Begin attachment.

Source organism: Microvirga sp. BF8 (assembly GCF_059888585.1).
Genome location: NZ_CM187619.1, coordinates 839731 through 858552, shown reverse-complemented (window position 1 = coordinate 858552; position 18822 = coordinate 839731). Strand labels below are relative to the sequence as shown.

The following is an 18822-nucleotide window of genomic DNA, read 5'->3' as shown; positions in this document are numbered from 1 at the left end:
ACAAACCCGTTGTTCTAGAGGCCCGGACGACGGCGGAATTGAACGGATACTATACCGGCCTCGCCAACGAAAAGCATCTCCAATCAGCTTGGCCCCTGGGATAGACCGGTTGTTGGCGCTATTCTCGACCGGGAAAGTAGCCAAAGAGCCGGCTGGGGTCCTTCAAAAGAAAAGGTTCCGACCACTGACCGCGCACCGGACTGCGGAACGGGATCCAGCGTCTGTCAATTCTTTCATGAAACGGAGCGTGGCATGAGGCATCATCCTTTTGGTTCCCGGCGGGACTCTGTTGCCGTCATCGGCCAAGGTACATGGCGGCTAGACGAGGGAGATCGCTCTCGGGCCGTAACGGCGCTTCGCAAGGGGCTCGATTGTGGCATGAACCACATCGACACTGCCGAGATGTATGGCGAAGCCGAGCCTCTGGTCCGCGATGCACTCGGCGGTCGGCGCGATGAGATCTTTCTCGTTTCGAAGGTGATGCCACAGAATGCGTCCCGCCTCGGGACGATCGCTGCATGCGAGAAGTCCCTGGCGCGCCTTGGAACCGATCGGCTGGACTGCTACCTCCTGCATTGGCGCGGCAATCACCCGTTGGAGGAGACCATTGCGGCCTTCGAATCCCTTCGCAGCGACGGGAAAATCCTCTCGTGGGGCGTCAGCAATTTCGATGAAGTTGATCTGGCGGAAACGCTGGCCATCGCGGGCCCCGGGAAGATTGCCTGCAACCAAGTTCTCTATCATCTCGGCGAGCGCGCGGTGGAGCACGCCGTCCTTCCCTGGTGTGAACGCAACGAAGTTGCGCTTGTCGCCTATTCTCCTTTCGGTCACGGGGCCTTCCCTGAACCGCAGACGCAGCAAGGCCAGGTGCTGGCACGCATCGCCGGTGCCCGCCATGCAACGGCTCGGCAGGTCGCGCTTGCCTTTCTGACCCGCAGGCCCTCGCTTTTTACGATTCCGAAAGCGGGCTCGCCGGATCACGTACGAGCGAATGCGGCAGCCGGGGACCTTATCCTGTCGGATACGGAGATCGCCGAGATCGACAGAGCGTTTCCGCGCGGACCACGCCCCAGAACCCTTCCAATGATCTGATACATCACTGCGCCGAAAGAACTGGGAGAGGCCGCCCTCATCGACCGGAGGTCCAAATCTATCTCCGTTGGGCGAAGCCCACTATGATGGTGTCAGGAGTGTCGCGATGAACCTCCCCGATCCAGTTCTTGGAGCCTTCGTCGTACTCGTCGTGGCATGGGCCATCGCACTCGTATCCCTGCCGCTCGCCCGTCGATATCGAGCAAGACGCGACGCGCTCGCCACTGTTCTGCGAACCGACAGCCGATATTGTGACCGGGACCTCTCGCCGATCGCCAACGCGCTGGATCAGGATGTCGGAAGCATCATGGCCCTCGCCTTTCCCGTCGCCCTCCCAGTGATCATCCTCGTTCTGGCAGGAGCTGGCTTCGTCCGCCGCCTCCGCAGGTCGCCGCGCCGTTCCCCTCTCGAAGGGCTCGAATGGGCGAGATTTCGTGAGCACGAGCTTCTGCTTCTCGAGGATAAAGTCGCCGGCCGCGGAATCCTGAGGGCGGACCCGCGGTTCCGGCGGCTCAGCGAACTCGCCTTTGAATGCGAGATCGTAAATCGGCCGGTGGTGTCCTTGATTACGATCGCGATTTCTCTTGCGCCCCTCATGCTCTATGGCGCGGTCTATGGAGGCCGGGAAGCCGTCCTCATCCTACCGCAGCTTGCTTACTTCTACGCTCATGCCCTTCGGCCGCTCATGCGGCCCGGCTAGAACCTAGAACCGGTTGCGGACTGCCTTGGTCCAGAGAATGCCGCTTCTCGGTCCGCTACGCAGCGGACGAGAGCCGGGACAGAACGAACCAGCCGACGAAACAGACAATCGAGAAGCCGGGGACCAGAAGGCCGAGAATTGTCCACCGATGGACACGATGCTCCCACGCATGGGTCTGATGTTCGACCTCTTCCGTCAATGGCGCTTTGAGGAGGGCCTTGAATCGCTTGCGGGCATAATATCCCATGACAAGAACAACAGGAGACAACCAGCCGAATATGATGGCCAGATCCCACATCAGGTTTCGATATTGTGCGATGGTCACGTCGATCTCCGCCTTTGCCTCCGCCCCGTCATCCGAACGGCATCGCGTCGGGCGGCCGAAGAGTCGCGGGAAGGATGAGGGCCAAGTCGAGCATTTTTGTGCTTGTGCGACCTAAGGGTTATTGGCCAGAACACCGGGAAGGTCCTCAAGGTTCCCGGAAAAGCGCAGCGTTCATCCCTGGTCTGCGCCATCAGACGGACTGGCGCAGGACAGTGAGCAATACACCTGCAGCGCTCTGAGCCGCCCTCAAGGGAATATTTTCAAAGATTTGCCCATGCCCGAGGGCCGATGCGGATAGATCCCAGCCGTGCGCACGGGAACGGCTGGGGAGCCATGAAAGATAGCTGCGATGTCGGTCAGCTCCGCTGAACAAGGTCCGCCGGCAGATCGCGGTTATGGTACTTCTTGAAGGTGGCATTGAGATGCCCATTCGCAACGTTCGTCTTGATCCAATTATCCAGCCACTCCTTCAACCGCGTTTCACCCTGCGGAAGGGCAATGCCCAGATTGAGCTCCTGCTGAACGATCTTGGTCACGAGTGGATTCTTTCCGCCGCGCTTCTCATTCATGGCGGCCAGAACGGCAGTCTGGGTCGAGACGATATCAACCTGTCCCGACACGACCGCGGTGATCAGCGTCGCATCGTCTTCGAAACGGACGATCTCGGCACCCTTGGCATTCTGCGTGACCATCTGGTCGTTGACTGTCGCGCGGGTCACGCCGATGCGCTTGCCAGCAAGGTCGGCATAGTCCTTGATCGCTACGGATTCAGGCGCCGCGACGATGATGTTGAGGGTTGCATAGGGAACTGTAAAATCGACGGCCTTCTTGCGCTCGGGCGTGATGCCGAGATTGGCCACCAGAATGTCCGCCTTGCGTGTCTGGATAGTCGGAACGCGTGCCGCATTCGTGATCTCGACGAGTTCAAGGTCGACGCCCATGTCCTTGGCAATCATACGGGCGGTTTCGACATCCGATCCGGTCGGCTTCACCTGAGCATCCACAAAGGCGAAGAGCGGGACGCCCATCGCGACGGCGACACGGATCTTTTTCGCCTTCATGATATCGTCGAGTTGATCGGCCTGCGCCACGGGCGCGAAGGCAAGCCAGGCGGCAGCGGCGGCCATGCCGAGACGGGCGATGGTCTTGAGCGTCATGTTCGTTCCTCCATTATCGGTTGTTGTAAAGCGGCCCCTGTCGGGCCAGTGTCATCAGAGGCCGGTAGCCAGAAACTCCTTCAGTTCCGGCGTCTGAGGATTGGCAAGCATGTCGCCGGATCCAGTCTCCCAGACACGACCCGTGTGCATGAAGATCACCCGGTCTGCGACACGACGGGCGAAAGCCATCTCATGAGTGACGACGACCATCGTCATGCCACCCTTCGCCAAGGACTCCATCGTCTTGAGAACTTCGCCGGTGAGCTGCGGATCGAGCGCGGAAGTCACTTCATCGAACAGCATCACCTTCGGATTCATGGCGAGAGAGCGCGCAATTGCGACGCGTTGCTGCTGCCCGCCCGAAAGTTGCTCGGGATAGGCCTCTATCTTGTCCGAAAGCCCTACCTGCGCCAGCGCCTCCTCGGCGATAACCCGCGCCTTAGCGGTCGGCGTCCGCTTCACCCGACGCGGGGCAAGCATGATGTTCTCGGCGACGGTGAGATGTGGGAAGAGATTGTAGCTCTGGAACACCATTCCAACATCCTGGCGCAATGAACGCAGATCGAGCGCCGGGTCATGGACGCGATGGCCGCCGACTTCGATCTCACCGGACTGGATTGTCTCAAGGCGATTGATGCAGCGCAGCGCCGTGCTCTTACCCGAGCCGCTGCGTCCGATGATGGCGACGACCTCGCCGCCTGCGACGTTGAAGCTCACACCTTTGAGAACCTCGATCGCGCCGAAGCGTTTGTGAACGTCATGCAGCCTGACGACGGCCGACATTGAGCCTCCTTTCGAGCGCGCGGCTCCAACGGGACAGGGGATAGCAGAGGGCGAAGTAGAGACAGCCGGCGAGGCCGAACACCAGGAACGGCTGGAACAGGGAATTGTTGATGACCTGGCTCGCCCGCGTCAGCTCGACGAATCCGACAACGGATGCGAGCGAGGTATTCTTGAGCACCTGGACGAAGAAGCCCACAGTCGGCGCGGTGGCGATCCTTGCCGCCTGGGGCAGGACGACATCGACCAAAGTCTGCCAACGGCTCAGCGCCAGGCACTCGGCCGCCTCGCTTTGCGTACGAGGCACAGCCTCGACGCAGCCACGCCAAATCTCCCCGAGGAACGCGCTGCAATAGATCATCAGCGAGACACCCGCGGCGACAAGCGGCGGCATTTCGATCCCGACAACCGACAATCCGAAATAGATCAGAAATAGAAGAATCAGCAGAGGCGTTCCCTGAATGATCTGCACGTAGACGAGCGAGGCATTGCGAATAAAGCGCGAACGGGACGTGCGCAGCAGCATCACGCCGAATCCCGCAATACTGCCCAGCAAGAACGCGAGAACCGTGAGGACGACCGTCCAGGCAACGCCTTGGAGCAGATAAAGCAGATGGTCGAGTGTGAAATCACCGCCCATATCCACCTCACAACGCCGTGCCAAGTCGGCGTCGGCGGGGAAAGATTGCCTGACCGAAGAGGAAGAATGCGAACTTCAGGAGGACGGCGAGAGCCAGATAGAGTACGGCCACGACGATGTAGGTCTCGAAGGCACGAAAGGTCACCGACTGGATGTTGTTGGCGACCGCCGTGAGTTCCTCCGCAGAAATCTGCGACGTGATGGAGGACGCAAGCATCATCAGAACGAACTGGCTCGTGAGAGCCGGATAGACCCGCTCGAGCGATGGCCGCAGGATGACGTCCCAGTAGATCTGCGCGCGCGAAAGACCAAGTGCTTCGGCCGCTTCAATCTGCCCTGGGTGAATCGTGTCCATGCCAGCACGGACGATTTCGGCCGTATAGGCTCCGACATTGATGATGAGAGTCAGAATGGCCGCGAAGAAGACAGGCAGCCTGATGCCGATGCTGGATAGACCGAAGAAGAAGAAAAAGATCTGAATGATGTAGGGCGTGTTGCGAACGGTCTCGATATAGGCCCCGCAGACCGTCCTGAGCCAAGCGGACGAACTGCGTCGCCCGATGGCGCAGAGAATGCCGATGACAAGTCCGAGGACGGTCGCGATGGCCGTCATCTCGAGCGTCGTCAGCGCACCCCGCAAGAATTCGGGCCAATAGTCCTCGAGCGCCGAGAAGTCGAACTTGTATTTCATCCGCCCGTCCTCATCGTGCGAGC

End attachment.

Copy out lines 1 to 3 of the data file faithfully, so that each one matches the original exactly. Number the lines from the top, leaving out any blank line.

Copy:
Source organism: Microvirga sp. BF8 (assembly GCF_059888585.1).
Genome location: NZ_CM187619.1, coordinates 839731 through 858552, shown reverse-complemented (window position 1 = coordinate 858552; position 18822 = coordinate 839731). Strand labels below are relative to the sequence as shown.

The following is an 18822-nucleotide window of genomic DNA, read 5'->3' as shown; positions in this document are numbered from 1 at the left end: